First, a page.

Imported Car Insurance
Importing a car from overseas may need specialist insurance.
We’re reader-supported and may be paid when you visit links to partner sites. We don’t compare all products in the market, but we’re working on it!
Now that you've managed to get your dream car JDM Nissan Skyline GTR R34 or classic Chevy Camaro into Australia, you've already done most of the hard work. All you need now is the right imported car insurance to ensure your rare import doesn't end up as a pile of scrap on the side of the road.
Luckily, you can obtain cover for your imported car from either standard insurers for an extra fee or from specialist insurers who know how to treat imported cars right. Find out the best option for you and your vehicle below.
Want to cover your imported car with a standard insurer?
Getting insurance for imported cars in Australia
If you've brought a car into Australia and are eager to insure it, there are two main ways to obtain cover, depending on the type of vehicle you've shipped in. Most commonly, imported vehicles will either be "grey" imports (from locations outside a manufacturer's supply chain) or prestige vehicles.
- Standard car insurers. Some standard car insurers will agree to cover imported vehicles with a normal comprehensive car policy, assuming the vehicle meets their specifications. Certain standard insurers, like NRMA, will offer vintage and classic car insurance policies if you've imported a prestige vehicle.
- Specialist car insurers. There are a range of insurers who cater specifically to people who have imported cars.They know if you've done all the paperwork and bureaucratic box ticking, never mind the expense of shipping - you're hardly going to go hooning around. They also tend to be more experienced with covering unusual or specialised vehicles.
Regardless of the provider you go with, the only thing you can be reasonably sure of is that your premiums will be higher than for a domestic market.
Who covers it?
Choosing the right provider: specialist or standard?
When looking for a provider to cover your car, it might be tempting to go for a well-known standard car insurer, perhaps one you've used in the past. But quite apart from the biggest problem you'll likely face - that standard insurers will straight up refuse to cover a wide range of imported cars - there are a number of benefits that going with a specialist insurer could provide:
|Issue||Standard insurer||Specialist insurer|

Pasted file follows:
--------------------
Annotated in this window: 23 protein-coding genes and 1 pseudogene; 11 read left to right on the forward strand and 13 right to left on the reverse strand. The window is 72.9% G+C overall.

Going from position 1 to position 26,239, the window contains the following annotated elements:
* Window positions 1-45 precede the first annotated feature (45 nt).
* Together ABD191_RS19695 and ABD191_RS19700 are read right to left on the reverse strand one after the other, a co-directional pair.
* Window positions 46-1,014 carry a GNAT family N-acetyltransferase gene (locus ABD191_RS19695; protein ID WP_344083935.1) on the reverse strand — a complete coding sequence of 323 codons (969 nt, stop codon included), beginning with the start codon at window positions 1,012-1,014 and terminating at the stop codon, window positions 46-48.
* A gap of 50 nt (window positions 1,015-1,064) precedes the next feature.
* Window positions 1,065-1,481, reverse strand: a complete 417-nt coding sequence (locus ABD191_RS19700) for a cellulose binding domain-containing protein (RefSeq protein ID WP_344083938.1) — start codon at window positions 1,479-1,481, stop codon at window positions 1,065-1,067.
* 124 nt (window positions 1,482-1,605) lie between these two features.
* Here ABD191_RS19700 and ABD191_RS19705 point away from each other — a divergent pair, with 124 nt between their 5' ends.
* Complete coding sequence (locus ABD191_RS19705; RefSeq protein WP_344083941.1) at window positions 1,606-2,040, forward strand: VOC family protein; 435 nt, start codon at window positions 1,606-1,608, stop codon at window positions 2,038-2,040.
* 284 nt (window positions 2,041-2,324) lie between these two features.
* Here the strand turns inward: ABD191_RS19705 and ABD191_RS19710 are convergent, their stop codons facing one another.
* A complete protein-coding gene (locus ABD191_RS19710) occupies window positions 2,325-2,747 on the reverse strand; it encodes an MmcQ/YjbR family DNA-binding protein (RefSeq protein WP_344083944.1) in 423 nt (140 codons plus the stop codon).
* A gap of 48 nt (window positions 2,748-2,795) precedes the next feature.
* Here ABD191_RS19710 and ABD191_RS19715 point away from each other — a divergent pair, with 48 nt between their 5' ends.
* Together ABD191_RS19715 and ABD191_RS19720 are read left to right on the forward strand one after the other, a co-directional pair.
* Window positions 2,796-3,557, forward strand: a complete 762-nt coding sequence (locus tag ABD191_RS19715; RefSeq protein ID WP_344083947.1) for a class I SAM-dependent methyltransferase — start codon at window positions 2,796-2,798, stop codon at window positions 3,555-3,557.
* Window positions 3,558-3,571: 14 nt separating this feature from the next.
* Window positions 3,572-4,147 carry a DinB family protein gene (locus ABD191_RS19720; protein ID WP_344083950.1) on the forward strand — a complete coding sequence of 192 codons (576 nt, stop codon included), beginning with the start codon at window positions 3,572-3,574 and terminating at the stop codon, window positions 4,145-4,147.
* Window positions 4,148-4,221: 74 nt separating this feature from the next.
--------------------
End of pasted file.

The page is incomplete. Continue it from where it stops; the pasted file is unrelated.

|Choice of repairer|
|Cover for racing or high-speed use|
|Lifetime repair guarantee|
Difficulties to be prepared for when getting cover for your imported car
As discussed above, getting cover for your imported car will likely end up being more expensive than for a regular domestic vehicle. But even after you've surveyed the market and settled on an insurer, there are a few particulars you should run past them to ensure that your vehicle is covered. If they're not, it's time to consider a specialist insurer.
- Non-standard parts. Some cars have parts that are almost impossible to find in Australia, whether from age, market of origin, or rarity. Check that your car can be realistically repaired in the event of a crash.
- Performance differences. High-end cars may be deemed too dangerous or likely to end up in an accident because of their sheer speed and horsepower. $200k+ Sports cars like Porsches and McLarens will likely attract an exorbitant premium from a standard insurer.
- Roadworthiness modifications. Australia's road rules are different to other countries'. Getting insurance for grey imports can be hard because they often need a heap of modifications installed to be deemed roadworthy, and standard insurers balk at covering this.
- Simply hard to insure. This could be because they have a soft-top roof (easier to break into), are particularly desirable for thieves, or are just outright expensive vehicles. Getting standard insurance will be difficult.
More guides on Finder
Amazon Prime Day Australia 2021: All the best deals from Day 2
Here are all the best deals from Amazon Prime Day Australia's second day - including the return of dirt-cheap Nintendo Switch consoles.
Prime Day deal: $100 off Sony’s ‘Bose Killing’ Headphones
Get 33% off Sony WH1000XM3 Wireless Noise Cancelling Headphones during Amazon Prime Day 2021. Here's how to get the deal before it disappears.
How to get $120 off Nintendo Switch on Amazon Prime Day
Amazon Australia is selling the Nintendo Switch video game console for $349 during Prime Day - that's over $120 off the RRP.
Amazon Prime Day’s best deals on big-ticket items: Up to 46% off
From Segways to stand-up paddleboards, these are the best Prime Day savings on the most expensive items.
Nacon RIG 500 Pro HC Gen 2 review: Super comfortable gaming headphones
The Nacon Rig 500 Pro HC headphones have wide console and PC compatibility, Dolby Atmos licensing and a genuinely comfortable design, even for longer gaming sessions.
Oppo Find X3 Neo 5G review: Oppo’s better flagship phone
The Oppo Find X3 Neo lacks the utter flagship features of the Find X3 Pro, but you won't miss them, while you will enjoy its lower price point.
7 health insurance deals to save you money at tax time
Avoid the MLS tax and get a rebate by taking out health insurance. Here are 7 deals that’ll save you money on your tax returns.
Today’s ASX top stocks: Milton Corporation (MLT ↑16.0%), Oneview Healthcare (ONE ↑12.8%)
The 10 biggest movers on the ASX for Tuesday 22 June 2021.
Mobile plans are now more expensive, but here’s a hack to save $200 a year
Telstra, Optus and Vodafone keep raising their prices even as the rest of the market is more affordable than ever.
Ask an Expert